Despite my life spiraling, all documented, the APRN kept prescribing. I even asked the dosage to be reduced. I never had a face-to-face with the MD as required by APRN/MD protocol in all that time. I had gained thirty pounds, was drinking heavily, was forced to sell a self-started business due to IU, and deaths of significant others, etc...all things that should have likely prompted a sit-down with the prescribing MD. 
      Fastforward to just-prior-to Christmas 2016 I received a letter stating I was being reassigned to a new MD. Within seconds of our meeting the MD had already stated he had not read my chart and then proceeds to just berate me stating "I was an addict...look at you." I sit forward in a chair to hear. He would have known that if he would have simply read my chart. I held my tongue and just let him spew. He then states if I continue taking the drug I will "end up in a nursing home." In the same sentence, while essentially yelling at me, he says if you stop taking it you will "drop dead from a seizure." To say I was stunned would be an understatement. I said nothing.
      I had been told for the past six years that this medication was a "wonderdrug" for me and I was told by the APRN to remain "compliant" in taking the med. I am not an addict by the way. I was someone that had taken a drug EXACTLY as prescribed for over six years while being assured and reassured by an APRN that it was nothing but beneficial for me. All documented. I was never told this drug was life-threatening. Again, I never abused Lorazepam only taking it as prescribed.
      I had heard enough from this MD, also the Chief-of-Staff of the clinic; I asked him "if this medication is so dangerous then why have I been prescribed it for so long?" His response still resonates with me. I think at that moment he realized HE was the doctor signing-off on the APRN requests for that length of time...but he didn't stop talking. I knew that he was the MD before we ever met that day. His name was on every bottle filled. He admitted he "likely was the doctor signing-off" and "he had so many patients he just signed-off on the APRN requests." What?! His facial expression was priceless when the reality of what he was telling me hit him; he immediately began to throw the NP/APRN under the bus saying "she had a history of over-prescribing." He was incredibly rude, brazen, and unapologetic in his admisson. He even put in my progress notes from that day that my taking a half of a half of a 1mg Lorazepam as needed was my "attempt to ween myself." This was untrue at the time and I feel was a vain attempt to cover himself somehow.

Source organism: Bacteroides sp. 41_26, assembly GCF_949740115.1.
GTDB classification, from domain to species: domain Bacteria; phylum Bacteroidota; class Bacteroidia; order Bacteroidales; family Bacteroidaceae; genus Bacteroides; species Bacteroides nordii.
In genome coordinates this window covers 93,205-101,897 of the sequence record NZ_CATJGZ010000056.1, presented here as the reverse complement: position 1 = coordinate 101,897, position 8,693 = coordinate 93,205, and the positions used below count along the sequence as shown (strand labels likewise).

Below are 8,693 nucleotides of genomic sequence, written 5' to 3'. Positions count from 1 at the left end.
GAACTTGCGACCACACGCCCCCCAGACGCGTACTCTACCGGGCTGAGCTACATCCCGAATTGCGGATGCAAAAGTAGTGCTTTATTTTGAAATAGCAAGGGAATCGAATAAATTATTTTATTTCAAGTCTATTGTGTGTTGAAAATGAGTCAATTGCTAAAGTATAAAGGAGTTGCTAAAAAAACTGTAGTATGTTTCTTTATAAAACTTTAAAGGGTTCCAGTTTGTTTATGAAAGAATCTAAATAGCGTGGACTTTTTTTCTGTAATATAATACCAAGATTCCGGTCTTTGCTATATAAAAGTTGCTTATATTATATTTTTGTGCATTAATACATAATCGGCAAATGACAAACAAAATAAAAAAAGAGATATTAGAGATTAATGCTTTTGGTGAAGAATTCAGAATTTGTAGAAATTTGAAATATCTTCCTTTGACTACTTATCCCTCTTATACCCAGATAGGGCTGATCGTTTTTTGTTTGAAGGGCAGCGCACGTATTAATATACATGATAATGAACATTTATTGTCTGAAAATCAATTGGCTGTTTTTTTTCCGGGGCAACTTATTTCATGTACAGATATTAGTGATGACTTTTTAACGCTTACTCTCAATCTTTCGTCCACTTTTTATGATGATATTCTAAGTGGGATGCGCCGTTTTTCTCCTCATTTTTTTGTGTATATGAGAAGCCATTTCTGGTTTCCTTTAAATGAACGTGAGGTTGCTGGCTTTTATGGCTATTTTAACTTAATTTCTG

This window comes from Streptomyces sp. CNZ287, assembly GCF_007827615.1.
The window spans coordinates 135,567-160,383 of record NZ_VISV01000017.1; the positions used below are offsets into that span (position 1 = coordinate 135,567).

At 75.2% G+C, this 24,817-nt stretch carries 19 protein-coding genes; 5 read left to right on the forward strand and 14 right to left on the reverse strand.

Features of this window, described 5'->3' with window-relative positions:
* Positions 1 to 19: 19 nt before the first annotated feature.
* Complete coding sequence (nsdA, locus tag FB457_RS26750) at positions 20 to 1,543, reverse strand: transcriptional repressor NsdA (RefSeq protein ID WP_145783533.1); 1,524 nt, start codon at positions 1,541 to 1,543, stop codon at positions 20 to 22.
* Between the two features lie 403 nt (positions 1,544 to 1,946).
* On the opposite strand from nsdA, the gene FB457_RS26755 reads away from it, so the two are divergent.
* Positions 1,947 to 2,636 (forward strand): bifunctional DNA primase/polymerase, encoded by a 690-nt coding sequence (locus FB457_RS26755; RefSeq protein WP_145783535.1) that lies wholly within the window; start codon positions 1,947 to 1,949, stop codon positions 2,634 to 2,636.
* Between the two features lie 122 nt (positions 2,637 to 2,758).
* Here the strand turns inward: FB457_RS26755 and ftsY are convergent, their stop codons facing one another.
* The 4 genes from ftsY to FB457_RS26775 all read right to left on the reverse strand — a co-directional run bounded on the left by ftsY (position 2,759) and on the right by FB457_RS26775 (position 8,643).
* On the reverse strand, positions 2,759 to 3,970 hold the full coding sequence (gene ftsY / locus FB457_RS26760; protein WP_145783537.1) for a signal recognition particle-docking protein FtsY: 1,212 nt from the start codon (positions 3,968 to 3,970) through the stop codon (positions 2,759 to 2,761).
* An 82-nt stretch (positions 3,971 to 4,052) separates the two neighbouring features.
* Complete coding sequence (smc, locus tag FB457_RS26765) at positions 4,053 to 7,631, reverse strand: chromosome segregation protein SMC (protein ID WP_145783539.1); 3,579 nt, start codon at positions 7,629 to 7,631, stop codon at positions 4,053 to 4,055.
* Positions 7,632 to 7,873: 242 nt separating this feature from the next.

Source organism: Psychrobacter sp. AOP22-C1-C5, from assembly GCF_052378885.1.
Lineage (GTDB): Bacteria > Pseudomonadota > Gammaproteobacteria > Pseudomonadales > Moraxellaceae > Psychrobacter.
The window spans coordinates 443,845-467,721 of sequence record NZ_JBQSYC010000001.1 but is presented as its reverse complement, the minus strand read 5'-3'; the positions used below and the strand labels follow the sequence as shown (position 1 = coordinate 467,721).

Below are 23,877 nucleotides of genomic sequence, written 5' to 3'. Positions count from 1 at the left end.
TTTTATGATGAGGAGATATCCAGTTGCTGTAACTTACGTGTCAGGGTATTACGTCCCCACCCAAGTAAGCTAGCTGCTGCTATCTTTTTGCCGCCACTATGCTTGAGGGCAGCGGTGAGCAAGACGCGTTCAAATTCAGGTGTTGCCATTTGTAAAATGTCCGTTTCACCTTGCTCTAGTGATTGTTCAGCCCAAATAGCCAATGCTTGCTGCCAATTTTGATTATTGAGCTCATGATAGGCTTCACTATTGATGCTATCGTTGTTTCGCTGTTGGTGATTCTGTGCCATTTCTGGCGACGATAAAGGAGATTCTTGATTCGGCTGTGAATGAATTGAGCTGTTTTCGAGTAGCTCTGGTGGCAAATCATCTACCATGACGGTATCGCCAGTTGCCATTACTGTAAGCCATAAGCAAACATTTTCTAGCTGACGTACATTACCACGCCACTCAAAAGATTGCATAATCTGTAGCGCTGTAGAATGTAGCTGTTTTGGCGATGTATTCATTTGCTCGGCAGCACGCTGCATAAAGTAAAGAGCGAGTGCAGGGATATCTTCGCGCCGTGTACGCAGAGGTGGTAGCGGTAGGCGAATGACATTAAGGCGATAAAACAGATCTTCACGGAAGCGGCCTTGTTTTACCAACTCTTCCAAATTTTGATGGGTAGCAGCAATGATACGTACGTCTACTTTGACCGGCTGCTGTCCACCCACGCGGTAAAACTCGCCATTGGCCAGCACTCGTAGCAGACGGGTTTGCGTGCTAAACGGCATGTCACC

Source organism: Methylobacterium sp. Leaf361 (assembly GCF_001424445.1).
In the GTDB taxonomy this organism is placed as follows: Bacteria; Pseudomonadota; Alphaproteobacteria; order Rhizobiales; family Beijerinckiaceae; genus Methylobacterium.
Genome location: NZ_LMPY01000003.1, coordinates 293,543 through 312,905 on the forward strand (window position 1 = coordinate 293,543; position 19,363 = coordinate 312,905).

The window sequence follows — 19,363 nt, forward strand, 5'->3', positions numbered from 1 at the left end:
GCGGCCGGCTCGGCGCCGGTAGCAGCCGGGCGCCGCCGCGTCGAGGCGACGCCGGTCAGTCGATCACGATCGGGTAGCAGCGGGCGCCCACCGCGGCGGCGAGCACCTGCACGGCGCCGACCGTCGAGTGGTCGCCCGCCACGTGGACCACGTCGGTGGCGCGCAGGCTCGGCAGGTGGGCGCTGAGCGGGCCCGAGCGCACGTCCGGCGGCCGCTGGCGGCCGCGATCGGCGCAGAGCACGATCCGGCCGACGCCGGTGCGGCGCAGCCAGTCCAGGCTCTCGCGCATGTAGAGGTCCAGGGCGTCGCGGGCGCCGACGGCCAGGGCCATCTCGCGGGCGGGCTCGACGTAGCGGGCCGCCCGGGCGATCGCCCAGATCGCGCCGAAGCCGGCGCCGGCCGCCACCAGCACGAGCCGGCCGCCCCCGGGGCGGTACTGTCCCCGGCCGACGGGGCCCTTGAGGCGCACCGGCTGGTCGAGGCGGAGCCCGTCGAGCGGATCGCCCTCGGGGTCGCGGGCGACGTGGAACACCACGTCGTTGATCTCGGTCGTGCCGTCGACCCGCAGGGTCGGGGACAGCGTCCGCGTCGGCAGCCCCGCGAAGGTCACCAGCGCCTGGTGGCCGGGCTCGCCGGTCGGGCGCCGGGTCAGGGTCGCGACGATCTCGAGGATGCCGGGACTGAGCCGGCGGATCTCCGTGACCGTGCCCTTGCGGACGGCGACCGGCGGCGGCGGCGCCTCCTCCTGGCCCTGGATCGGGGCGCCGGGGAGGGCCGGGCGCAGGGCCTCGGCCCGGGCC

I reported everything that was said to the patient advocate...her response..."you caught him." I have since discontinued the med not without horrible withdrawls and am now having uncontrollable muscle movements with my right hand curling inward with fingers locking rigidly, memory loss and gait/balance issues. I am obviously "unemployable" as well. The MDs attempt to taper me from the medication was questionable as well...he told me to "only take it if I need it" instead of a proper taper. The patient advocate and her supervisor have mentioned the Form 95 and my Rights. 
      During the time I was on the medication I was in Chapter 31/35 Voc Rehab. I experienced just about every form of employment discrimination there is as a first-year teacher.That's a nightmare by itself. Just to put this out there...EEOC is a joke. I disclosed my hearing impairment prior to being hired on a pre-employment checklist, which is an illegal inquiry by the way. When I had a simple disagreement with an Assistant Principal about a collateral duty he placed me outside from Nov-Feb next to a running industrial-sized generator. When I requested to be moved I was ignored. EEOC opined not only was this normal but even allowed the opposing attorney to claim I had "never disclosed nor was disabled" despite having written proof. EEOC even allowed the opposing and one of its own directors to question my military service. I was forced to resign. I hope that hits home for folks on this forum. If EEOC can scoff at my military service and a VA SC disability then what does that say about their REAL view of ADA/ADAAA, veterans, and SC disabilities? I can't get a teaching interview due to retaliation from my former employer; EEOC is aware but refuses to even open mail from me. Again, EEOC apparently does not care about some veterans. I filed in Federal Court pro se when no attorney had the brass to represent me.